Asian Studies at St. Olaf
Follow these links for information about opportunities for studies about Asia:
- Learn about the Asian Studies major and concentration
- Meet the Faculty and Staff who have special interest in studies regarding Asian history and culture
- Check out the Courses that relate to Asian studies
- Look at Study Abroad programs
- Participate in the Asian Conversations program
Researching Asian Studies at St. Olaf
There are a wealth of materials available on topics of interest to Asian Studies students at St. Olaf. Follow the tabs above to gather background materials from general reference resources, books, journal articles, statistics, governement documents and websites as appropriate.
Each class has its own tailored guide under the Research Guides for Individual Classes.
As always, don't hesitate to brainstorm with a reference librarian about your topics or research needs. Use the IM widget in the lower right-hand corner or the links to phone and email information in the upper right-hand corner of this page.
Rolvaag Reference desk hours are as follows:
|Monday - Thursday||
10 a.m. - 5 p.m.
7 p.m. - 10 p.m.
10 a.m. - 5 p.m.
11 a.m. - 5 p.m.
1:30 p.m. - 5 p.m.
7p.m. - 10 p.m.
Playing Around with Your Topic!
It's the "Google" of St. Olaf/Carleton Libraries... Want to test out your topic? See what comes up? See what people (mostly scholars) are talking about? Access over a BILLION (really) items through Bridge², including books, films, and music, full text articles, newspapers, book reviews, and more.
Searching on Region-based Topics
SUGGESTIONS TO REMEMBER
* Because Asian Studies is an interdisciplinary approach to subject matter, one should always search for materials from a geographical perspective and a topical/disciplinary perspective. This means you might look for material on Asian music both in an index to music journals as well as an index to Asian Studies journals.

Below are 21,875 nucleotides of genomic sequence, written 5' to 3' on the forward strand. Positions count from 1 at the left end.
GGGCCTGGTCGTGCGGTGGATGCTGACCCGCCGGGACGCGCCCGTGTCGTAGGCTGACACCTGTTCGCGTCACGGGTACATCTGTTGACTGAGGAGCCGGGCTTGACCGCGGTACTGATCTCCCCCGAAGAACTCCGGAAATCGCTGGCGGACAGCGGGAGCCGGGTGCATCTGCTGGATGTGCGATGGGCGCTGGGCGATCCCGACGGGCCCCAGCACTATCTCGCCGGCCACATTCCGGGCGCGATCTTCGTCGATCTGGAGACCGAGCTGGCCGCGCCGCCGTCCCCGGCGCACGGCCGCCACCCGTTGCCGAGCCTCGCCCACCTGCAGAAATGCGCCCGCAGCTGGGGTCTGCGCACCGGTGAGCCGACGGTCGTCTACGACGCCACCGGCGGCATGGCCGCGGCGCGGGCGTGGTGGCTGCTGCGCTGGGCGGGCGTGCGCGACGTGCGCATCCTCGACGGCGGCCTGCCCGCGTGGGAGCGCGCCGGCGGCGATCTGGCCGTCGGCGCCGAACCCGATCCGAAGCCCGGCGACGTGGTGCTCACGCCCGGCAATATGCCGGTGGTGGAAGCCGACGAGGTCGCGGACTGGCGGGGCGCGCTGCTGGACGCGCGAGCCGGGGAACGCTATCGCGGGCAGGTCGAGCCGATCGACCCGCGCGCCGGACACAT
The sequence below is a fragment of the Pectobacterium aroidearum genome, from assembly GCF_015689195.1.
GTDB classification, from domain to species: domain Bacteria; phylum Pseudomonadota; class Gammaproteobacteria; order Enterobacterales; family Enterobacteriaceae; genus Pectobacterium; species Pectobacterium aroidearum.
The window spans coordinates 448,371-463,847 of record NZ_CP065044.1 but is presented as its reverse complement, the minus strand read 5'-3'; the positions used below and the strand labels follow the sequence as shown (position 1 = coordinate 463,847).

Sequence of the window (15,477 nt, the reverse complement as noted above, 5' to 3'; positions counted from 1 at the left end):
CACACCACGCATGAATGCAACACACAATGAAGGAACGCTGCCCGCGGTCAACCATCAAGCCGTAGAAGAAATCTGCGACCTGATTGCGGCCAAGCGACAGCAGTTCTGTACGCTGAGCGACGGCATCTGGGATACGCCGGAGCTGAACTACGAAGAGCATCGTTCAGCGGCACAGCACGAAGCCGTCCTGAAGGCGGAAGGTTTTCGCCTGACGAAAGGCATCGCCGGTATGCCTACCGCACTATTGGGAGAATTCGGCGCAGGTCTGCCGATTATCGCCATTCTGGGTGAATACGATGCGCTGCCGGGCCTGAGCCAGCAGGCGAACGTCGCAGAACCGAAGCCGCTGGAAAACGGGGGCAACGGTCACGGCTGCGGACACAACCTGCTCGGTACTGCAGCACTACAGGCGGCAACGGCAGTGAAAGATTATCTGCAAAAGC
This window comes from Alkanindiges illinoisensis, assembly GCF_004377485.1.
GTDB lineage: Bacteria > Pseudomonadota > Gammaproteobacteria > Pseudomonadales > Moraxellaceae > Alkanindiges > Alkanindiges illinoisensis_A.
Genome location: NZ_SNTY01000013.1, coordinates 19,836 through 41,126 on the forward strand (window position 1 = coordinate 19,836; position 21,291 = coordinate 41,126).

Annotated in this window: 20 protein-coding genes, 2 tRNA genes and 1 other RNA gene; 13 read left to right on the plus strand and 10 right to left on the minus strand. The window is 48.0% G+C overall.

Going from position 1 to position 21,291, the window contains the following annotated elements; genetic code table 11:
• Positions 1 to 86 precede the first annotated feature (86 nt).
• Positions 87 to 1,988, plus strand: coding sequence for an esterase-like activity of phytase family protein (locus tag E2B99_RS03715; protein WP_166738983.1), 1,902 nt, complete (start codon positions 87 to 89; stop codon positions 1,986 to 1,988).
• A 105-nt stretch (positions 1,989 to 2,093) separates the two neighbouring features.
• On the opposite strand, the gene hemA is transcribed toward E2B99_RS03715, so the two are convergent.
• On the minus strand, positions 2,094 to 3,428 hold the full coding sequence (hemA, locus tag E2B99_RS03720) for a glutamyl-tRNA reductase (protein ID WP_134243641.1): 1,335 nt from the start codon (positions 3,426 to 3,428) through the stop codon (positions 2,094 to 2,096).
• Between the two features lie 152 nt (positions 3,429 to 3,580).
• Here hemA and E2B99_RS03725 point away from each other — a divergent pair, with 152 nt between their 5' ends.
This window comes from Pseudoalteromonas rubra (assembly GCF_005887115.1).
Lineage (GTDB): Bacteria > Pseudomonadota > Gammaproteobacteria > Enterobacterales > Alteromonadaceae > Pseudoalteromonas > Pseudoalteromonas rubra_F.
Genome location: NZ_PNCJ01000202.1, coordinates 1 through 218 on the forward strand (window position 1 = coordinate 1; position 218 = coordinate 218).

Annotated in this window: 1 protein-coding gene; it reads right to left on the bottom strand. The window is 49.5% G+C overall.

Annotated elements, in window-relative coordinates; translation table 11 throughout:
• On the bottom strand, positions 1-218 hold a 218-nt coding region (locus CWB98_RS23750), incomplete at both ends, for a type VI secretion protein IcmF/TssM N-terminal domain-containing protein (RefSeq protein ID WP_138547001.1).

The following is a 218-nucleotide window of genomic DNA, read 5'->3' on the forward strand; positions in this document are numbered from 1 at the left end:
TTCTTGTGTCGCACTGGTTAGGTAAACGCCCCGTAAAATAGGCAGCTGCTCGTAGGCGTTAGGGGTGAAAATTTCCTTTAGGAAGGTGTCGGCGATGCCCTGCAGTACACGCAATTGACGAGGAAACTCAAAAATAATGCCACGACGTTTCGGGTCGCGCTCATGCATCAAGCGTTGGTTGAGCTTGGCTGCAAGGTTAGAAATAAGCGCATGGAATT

* Because this is a senior seminar, your topics will be more narrowly focused than when you did introductory research in the area. However, tertiary sources (encyclopedias and handbooks) and bibliographies may still prove to be very useful. You may want to skip them initially to jump right into primary or secondary literature; then come back to fill in gaps in statistics, chronologies, citations for specific topic areas, etc.
* As always, you must take care to evaluate your material. Who wrote/posted it? What are their credentials? Is the material from an academic (scholarly publisher or .edu site on the web) or proprietary source (commercial publisher or .com site)? Is the material current for the topic? If a website, when was it last updated? Is that important? Etc.
Creating A Search Strategy
CREATING A SEARCH STRATEGY
Select a topic and state it in the form of a question or hypothesis.
Identify the main ideas in your question or hypothesis
Select key words or terms in your hypothesis.
Think of possible synonyms for these terms.
Now, formulate a search strategy using Boolean logic. Remember to use:
OR to allow the search to retrieve any one, but not necessarily all, of your terms
This will BROADEN your search.
AND to specify all the terms/ideas which must appear in the retrieved record.
This will NARROW your search.
Think about which disciplines might be interested in your topic. It is useful to search for materials from geographical, topical/disciplinary (i.e. political science, economics, sociology) perspectives. This means if you are asking how the treatment of women in Vietnam encourages or discourages development, you might look for resources focused on Vietnam, women and/or families, political science, public affairs, economics, and sociology. Widen the lens to sources on Asia, if necessary. Use these areas of interest to choose the journal databases to find articles.